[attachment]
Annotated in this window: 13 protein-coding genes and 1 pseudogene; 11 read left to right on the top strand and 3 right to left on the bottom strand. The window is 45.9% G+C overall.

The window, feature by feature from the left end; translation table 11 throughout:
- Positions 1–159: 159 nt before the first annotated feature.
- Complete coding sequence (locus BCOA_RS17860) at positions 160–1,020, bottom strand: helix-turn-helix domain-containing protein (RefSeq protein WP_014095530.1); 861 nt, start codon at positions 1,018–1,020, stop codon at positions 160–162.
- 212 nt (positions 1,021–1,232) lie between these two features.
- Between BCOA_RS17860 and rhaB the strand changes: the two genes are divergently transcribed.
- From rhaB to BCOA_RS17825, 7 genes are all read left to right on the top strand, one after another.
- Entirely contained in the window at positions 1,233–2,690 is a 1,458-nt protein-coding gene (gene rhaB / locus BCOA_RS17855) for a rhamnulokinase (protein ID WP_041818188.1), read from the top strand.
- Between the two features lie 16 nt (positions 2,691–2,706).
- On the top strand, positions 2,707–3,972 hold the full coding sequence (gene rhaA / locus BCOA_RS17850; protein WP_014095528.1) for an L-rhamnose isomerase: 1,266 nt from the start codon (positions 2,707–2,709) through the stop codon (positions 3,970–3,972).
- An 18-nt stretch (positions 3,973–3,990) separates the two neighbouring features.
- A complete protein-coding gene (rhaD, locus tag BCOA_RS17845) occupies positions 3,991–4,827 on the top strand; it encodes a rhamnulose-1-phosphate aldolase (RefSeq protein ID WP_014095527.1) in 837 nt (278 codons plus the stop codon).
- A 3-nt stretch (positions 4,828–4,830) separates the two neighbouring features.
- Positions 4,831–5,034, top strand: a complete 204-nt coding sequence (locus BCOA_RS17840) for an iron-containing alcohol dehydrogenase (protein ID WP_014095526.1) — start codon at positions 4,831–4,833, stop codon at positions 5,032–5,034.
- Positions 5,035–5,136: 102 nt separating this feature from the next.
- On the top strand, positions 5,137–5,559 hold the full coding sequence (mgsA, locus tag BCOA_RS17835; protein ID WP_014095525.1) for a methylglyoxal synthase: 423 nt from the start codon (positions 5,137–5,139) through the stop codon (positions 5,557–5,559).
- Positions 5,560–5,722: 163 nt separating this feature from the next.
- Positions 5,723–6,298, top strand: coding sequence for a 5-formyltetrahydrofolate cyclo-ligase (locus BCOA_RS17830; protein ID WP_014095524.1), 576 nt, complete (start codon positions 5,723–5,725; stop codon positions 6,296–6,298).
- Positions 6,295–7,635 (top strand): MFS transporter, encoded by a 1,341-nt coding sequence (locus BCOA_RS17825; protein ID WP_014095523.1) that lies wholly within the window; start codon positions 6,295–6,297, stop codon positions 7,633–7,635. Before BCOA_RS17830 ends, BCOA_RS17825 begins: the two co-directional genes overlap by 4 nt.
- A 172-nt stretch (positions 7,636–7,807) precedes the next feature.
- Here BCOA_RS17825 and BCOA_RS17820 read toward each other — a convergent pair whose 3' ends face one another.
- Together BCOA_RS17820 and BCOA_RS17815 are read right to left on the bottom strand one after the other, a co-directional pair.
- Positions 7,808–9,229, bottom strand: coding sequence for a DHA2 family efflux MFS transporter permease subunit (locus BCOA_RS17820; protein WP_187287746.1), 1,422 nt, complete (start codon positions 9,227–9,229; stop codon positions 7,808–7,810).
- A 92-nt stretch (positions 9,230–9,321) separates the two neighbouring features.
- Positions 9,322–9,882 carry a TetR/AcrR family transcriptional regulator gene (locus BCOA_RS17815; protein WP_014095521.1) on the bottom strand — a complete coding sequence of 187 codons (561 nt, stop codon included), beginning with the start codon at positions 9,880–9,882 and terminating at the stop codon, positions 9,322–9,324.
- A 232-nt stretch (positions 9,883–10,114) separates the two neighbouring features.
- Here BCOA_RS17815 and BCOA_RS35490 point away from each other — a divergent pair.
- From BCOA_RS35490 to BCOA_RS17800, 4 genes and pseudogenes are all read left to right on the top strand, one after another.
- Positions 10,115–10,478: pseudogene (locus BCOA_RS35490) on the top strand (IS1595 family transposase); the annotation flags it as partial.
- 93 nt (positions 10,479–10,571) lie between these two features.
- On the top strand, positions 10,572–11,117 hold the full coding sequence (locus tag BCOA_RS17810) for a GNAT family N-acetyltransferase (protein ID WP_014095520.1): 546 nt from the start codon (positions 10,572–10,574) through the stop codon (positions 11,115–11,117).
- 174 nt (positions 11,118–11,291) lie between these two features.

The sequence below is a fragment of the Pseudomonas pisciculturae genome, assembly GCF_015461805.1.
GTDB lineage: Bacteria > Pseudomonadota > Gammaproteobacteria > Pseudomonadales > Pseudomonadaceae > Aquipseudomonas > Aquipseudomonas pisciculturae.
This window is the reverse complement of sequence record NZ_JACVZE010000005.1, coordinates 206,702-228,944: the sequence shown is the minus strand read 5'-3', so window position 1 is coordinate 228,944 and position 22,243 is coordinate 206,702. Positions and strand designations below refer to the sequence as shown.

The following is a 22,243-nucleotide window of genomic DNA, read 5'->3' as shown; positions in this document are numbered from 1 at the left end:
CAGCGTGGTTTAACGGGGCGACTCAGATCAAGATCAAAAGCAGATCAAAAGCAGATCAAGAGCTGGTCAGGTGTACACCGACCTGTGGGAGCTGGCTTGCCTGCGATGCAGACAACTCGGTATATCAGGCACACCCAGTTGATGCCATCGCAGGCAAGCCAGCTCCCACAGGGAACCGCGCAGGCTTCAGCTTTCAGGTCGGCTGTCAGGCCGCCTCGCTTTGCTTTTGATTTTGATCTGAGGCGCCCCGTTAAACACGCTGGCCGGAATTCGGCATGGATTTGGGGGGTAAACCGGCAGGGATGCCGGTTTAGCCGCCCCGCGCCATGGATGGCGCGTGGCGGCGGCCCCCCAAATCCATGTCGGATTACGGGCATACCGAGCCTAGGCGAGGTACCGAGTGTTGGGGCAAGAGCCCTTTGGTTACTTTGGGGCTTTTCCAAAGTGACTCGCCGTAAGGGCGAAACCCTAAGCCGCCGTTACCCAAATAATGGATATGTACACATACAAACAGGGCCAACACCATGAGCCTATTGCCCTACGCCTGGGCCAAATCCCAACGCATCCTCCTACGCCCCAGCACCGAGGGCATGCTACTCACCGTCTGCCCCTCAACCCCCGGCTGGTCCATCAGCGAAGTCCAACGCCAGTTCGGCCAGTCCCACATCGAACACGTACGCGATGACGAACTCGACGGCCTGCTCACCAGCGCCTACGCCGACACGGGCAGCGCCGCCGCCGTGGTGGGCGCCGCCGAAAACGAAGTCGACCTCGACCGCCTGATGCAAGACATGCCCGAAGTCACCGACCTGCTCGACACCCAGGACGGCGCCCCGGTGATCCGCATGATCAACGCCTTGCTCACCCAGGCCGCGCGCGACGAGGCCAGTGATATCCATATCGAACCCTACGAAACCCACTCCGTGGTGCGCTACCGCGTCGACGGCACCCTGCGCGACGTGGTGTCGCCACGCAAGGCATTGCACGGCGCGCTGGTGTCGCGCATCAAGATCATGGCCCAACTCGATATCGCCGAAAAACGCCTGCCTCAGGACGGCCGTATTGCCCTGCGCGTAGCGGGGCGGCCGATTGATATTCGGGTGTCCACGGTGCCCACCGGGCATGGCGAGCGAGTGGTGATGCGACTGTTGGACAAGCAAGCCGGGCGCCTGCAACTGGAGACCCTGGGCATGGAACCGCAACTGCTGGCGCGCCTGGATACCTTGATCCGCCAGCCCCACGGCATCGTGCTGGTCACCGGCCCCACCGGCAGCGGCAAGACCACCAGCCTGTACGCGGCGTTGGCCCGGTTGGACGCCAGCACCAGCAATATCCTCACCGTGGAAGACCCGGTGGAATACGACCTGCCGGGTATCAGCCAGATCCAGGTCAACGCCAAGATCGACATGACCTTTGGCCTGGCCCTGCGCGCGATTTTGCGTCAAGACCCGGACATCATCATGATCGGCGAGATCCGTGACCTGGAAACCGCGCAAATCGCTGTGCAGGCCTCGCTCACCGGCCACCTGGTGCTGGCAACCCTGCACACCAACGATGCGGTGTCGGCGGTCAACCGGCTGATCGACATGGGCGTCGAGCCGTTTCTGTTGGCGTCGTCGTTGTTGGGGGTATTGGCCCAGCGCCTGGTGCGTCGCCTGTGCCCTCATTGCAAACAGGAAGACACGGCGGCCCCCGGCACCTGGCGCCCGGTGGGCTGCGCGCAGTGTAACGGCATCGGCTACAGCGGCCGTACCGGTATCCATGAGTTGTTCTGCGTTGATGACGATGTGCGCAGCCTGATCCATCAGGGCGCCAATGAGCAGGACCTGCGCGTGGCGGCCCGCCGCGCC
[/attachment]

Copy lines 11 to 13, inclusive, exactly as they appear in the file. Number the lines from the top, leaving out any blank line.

- An 18-nt stretch (positions 3,973–3,990) separates the two neighbouring features.
- A complete protein-coding gene (rhaD, locus tag BCOA_RS17845) occupies positions 3,991–4,827 on the top strand; it encodes a rhamnulose-1-phosphate aldolase (RefSeq protein ID WP_014095527.1) in 837 nt (278 codons plus the stop codon).
- A 3-nt stretch (positions 4,828–4,830) separates the two neighbouring features.